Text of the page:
Ohio Attorney General Mike DeWine on Monday offered charitable giving tips ahead of Giving Tuesday, the Tuesday after Thanksgiving, when donors are encouraged to make charitable contributions amid the holiday shopping season.
“There are many worthwhile causes to support, but unfortunately, there are also some con artists who take advantage of the generosity of others,” Attorney General DeWine said. “We want to help people ensure that their donations go to the right place.”
Charities throughout the country use the last month of the year to seek support from donors. At the same time, scammers also compete for these contributions. Con artists may pose as reputable charity representatives and collect donations by phone, online, or outside stores. They may claim to support a charitable cause but ultimately keep the money for themselves.
Signs of a potential charity scam include:
- High-pressure tactics.
- No details about how your donation will be used.
- Refusal to provide written information about the charity.
- Organizations with names similar to those of other, better-known organizations.
- Requests for donations made payable to a person instead of a charity.
- Offers to pick up donations immediately versus in the mail or online.
- Requests for payment via wire transfer or gift card.
To help detect and avoid potential charity scams, donors should:
- Carefully review donation requests. Don’t assume that charity recommendations have been vetted, even if they’re posted or shared by your friends. Check them independently. The first request you find may not be the best.
- Develop a giving plan. Determine which charities you want to support, and then respond to unexpected or unwanted requests by explaining that you already have a giving plan in place. Invite other groups to provide you with written information so you can evaluate their requests.
- Research charities. Find out if an organization is registered with the Ohio Attorney General’s Office, verify its tax-exempt status with the IRS, and gather data from organizations such as the Better Business Bureau Wise Giving Alliance, Charity Watch, and Charity Navigator. View the organization’s IRS Form 990 on Guidestar. Review program descriptions, expenses, compensation levels, and other details. Conduct a basic internet search to review a group’s accomplishments or questionable activity.
- Ask how your donation will be used. Keep in mind that some charitable giving requests come from professional solicitors who are paid to collect donations. Solicitors should identify themselves, and if you ask, tell you what percentage of your donation will go to the charity. Also contact charities directly to find out how they use donations. Get information in writing. Compare a charity’s materials with information you gather from other sources.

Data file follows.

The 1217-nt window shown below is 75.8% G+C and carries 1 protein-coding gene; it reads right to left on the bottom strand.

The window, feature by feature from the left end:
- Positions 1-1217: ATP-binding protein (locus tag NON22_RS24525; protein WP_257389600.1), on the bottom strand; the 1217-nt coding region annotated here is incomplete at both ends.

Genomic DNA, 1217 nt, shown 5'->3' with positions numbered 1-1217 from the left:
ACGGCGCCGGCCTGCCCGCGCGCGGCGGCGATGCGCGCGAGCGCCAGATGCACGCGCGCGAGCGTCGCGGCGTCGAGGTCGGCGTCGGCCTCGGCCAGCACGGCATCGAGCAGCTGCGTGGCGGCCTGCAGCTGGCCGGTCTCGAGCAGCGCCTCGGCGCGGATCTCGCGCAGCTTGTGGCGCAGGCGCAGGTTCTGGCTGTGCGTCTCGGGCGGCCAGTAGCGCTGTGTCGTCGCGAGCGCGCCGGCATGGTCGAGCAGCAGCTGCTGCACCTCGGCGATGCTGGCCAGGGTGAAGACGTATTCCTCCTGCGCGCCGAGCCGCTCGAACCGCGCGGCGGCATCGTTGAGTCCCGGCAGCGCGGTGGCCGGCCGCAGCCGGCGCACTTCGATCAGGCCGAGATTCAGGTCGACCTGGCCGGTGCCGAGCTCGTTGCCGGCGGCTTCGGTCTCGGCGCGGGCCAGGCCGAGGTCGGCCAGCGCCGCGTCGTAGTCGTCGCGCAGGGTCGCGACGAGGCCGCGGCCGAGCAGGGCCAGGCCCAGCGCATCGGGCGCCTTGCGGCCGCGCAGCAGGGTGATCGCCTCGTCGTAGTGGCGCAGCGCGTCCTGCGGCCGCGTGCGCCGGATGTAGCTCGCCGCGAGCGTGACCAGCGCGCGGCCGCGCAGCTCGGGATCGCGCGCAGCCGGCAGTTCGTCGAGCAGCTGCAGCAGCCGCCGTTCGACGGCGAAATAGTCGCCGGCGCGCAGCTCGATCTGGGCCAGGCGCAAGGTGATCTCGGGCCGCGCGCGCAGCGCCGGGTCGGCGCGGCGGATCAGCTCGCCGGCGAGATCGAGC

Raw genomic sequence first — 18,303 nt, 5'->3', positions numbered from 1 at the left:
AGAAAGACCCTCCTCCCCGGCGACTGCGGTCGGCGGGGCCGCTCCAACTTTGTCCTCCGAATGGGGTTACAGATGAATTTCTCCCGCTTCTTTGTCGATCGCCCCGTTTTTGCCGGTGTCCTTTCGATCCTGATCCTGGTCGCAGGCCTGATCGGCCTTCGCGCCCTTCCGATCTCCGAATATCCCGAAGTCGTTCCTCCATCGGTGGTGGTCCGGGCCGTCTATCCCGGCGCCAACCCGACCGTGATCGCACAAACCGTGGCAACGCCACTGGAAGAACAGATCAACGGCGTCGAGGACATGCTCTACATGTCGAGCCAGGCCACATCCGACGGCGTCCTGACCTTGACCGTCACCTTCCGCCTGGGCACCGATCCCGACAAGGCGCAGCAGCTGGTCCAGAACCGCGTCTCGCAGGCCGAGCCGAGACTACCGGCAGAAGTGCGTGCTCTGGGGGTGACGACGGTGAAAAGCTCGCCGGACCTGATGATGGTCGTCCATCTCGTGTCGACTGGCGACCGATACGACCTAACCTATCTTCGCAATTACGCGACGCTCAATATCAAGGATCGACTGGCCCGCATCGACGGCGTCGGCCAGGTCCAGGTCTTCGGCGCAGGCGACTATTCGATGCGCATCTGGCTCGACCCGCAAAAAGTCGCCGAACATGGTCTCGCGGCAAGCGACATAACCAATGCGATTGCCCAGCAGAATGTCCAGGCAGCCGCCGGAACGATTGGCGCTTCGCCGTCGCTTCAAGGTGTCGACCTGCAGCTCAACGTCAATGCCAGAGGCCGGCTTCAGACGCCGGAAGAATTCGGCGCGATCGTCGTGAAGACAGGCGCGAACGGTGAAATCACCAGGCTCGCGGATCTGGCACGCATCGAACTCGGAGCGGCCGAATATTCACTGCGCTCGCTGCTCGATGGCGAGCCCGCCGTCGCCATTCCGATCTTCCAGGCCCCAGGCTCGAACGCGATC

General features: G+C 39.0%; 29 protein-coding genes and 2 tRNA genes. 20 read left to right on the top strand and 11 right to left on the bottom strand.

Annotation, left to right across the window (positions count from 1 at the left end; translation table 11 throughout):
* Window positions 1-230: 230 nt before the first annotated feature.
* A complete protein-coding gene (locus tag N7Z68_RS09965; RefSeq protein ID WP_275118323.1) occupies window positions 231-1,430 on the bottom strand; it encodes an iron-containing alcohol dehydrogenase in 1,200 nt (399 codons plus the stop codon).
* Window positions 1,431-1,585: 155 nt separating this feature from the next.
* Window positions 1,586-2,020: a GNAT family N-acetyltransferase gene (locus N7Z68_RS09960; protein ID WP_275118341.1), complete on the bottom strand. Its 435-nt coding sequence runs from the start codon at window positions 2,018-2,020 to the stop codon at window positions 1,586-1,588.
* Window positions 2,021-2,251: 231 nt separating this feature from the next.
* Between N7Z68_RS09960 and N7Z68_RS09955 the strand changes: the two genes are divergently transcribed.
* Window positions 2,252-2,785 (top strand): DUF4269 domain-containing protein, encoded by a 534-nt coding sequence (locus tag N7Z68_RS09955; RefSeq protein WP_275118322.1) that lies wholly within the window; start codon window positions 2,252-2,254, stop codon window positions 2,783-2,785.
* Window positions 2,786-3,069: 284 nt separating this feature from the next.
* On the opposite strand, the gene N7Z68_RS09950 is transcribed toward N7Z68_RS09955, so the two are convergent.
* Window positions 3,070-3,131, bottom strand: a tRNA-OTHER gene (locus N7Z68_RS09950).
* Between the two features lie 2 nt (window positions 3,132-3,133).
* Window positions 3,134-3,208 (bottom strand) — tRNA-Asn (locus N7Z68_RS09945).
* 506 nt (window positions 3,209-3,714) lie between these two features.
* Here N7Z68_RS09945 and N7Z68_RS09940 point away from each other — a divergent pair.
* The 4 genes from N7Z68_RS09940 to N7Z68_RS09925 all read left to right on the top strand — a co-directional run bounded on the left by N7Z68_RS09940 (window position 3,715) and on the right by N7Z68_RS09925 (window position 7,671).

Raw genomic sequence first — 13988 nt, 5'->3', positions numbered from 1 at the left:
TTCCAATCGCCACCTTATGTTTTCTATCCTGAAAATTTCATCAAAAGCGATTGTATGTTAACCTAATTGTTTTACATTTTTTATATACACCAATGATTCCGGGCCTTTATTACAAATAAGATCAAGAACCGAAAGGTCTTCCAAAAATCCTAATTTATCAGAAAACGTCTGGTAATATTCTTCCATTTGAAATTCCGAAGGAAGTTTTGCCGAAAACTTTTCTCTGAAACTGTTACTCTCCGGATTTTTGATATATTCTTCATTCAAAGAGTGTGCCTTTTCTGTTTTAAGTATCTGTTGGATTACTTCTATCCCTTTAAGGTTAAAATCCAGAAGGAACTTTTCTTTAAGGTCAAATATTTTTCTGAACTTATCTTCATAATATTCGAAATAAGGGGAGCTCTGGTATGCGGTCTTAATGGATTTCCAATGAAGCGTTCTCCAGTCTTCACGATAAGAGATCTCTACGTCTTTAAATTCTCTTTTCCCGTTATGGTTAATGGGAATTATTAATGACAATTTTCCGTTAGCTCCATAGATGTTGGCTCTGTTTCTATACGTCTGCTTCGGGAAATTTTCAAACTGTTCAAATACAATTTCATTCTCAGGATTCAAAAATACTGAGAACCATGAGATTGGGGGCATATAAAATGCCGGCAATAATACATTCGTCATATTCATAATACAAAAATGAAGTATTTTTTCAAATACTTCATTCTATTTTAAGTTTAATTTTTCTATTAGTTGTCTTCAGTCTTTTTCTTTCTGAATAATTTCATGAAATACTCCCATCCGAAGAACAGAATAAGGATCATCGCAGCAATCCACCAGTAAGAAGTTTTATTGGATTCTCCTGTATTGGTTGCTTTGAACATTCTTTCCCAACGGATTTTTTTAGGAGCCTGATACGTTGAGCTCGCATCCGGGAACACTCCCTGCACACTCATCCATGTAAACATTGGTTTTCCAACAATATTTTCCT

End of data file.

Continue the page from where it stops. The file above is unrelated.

- Don’t rely solely on an organization’s name. Some con artists misuse the names of real charities or use other, real-sounding names in order to confuse donors. If you receive a message from an organization asking for a donation, confirm that the request truly is from the organization, and not an impostor, by contacting the organization directly or visiting its website. Don’t assume a cause is legitimate just because of its name. Also be wary of sharing financial information, such as your credit card number, over the phone to someone who contacts you unexpectedly.
- Check out crowdfunding campaigns before donating. If you want to make a contribution using a crowdfunding or peer-to-peer fundraising site, find out how your donation will be used before donating. Try to determine which campaigns are legitimate and which haven’t been vetted. (Some people ask for donations for a cause but ultimately keep the money for themselves.) Also consider how much of your donation will go to the website itself or whether you will be charged any fees for making the donation.
Businesses also may be asked to support charitable causes during the holiday season, and to help protect businesses and their customers from charity donation scams, the Ohio Attorney General’s Office provides “A Charity Guide for Businesses,” which encourages businesses to evaluate charitable solicitation requests, such as requests to set up a donation table outside a store. The guide includes a sample approval form businesses can use in their vetting process.
Those who suspect a charity scam or questionable charitable activity should contact the Ohio Attorney General’s Office at www.OhioAttorneyGeneral.gov or 800-282-0515. The Ohio Attorney General’s Office investigates and takes enforcement action against charitable fraud.